“Of course it’s not their fault, but I’m always going to be championing people who haven’t had that easier start, because I didn’t. I probably see the reality of life in this country differently to them. If you’re struggling, if you don’t have any money, it’s much harder than people think. I have friends who are millionaires. I have friends who are piss-poor. I know that at the end of the day you can’t help what you are born into, that it doesn’t make you less talented. Eddie Redmayne is an incredible actor and a lovely guy. But I just find it frustrating that if you haven’t got funds, you haven’t got the same opportunities. That’s what it comes down to.”
She draws breath and glances to the side before locking eyes once more. “If you are really talented, but don’t have the money, you won’t find your way through, whereas this other person who can act, who has money galore, can pay their way through it. All actors are fighting the same battles, but if you are born into money it is easier.”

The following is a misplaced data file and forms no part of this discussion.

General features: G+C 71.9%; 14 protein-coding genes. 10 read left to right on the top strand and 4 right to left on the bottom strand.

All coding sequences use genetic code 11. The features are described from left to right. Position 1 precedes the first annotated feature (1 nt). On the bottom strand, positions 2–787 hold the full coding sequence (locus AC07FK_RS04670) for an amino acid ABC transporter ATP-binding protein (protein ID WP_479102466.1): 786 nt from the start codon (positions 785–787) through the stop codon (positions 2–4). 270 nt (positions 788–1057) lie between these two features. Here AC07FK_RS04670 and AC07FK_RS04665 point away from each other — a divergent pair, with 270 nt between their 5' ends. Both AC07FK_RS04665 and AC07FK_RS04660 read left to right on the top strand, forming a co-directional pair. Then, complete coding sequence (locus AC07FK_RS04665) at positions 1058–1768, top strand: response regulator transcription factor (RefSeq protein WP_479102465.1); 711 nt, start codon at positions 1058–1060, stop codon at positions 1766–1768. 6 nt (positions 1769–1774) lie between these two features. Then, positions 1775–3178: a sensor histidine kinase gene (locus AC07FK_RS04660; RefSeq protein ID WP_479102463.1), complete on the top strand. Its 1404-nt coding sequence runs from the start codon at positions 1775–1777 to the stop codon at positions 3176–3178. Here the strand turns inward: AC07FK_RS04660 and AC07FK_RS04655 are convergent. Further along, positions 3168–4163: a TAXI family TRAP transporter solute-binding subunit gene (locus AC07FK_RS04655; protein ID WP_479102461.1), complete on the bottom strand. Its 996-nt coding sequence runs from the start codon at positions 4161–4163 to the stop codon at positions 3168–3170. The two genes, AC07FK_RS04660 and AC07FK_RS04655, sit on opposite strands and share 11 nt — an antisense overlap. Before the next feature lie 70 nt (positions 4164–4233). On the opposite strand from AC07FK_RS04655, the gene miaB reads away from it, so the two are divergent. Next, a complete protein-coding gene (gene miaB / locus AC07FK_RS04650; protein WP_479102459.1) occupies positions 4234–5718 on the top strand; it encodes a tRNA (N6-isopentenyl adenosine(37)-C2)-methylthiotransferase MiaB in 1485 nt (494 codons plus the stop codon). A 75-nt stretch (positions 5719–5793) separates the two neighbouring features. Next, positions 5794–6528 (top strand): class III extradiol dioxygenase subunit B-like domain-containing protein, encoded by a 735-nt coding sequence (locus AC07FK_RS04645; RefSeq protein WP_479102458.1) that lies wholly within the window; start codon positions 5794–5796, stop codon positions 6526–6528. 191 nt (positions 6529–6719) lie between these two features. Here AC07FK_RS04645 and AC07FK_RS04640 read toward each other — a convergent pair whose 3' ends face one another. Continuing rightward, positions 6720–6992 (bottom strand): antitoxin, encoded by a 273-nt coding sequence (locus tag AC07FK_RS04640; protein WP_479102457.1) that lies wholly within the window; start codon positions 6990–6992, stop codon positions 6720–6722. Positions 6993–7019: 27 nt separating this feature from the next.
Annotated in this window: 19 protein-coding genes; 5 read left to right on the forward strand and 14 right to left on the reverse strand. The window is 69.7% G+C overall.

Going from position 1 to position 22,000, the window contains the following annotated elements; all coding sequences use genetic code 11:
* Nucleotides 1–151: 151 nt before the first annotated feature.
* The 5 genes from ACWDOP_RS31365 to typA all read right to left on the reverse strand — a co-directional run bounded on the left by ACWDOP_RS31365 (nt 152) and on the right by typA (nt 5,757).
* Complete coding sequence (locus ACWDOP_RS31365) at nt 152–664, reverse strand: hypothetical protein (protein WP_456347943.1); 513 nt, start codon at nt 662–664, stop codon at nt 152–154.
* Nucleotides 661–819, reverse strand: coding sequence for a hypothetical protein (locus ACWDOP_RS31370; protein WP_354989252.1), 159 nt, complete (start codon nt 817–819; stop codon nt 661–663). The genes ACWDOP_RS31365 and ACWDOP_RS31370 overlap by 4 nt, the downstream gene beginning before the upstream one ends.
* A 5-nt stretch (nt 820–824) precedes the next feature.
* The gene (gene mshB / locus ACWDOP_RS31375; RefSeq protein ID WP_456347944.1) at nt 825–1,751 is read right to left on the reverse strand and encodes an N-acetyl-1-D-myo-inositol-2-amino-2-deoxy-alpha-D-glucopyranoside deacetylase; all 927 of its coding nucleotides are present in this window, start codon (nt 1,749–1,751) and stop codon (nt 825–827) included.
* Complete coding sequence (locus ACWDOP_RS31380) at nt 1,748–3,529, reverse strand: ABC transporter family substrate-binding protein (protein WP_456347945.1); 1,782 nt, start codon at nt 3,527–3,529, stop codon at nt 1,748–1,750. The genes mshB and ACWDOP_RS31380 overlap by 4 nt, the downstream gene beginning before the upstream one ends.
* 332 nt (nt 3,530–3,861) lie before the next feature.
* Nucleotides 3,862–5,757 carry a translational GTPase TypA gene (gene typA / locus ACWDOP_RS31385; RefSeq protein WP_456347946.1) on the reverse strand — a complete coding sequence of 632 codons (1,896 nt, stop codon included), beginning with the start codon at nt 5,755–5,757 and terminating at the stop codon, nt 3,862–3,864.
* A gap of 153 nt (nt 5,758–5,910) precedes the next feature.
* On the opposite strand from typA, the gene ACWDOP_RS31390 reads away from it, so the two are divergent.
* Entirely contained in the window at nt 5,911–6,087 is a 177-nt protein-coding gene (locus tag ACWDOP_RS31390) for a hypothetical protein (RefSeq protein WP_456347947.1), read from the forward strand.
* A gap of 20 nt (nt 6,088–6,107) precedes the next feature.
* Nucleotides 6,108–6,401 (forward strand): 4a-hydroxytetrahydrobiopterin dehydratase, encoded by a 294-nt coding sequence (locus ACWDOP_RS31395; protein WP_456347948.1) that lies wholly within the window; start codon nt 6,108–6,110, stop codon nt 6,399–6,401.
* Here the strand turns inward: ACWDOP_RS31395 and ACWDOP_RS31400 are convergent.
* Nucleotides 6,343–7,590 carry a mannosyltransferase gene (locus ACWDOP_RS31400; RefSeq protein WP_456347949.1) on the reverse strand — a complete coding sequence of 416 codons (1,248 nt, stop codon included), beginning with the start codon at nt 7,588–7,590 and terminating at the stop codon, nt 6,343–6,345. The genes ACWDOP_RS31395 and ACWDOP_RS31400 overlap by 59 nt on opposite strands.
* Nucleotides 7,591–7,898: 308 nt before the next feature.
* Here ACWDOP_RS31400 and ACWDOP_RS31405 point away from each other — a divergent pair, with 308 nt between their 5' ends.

Does she have any particular examples in mind? “I know too many talented people who have missed out on opportunities because train fares aren’t cheap. If you live in Manchester it could cost you 300 quid to get down to London for an audition. A casting can come up at very short notice. The next day. You don’t have months to save up your money or get a cheaper advanced ticket. Working-class parents can’t say, ‘Here is 60 quid,’ every time their kid needs to go up to London. Those are things you don’t have to think about if you come from a privileged background.”
All this makes her feel not so much politicised as disenfranchised. “The language of politics is predominantly posh and rich,” she says, “and I can’t see my people in it.”
Marriage? ‘No date yet, but we’re aiming for next year’
Not even when it is Comrade Corbyn doing the talking? “I don’t want to be drawn on my politics,” she says, with a firm nod and a brief pursing of her lips. “But I’m extremely passionate about the NHS. What are those who can’t afford private healthcare supposed to do? Just die? It makes me explode.”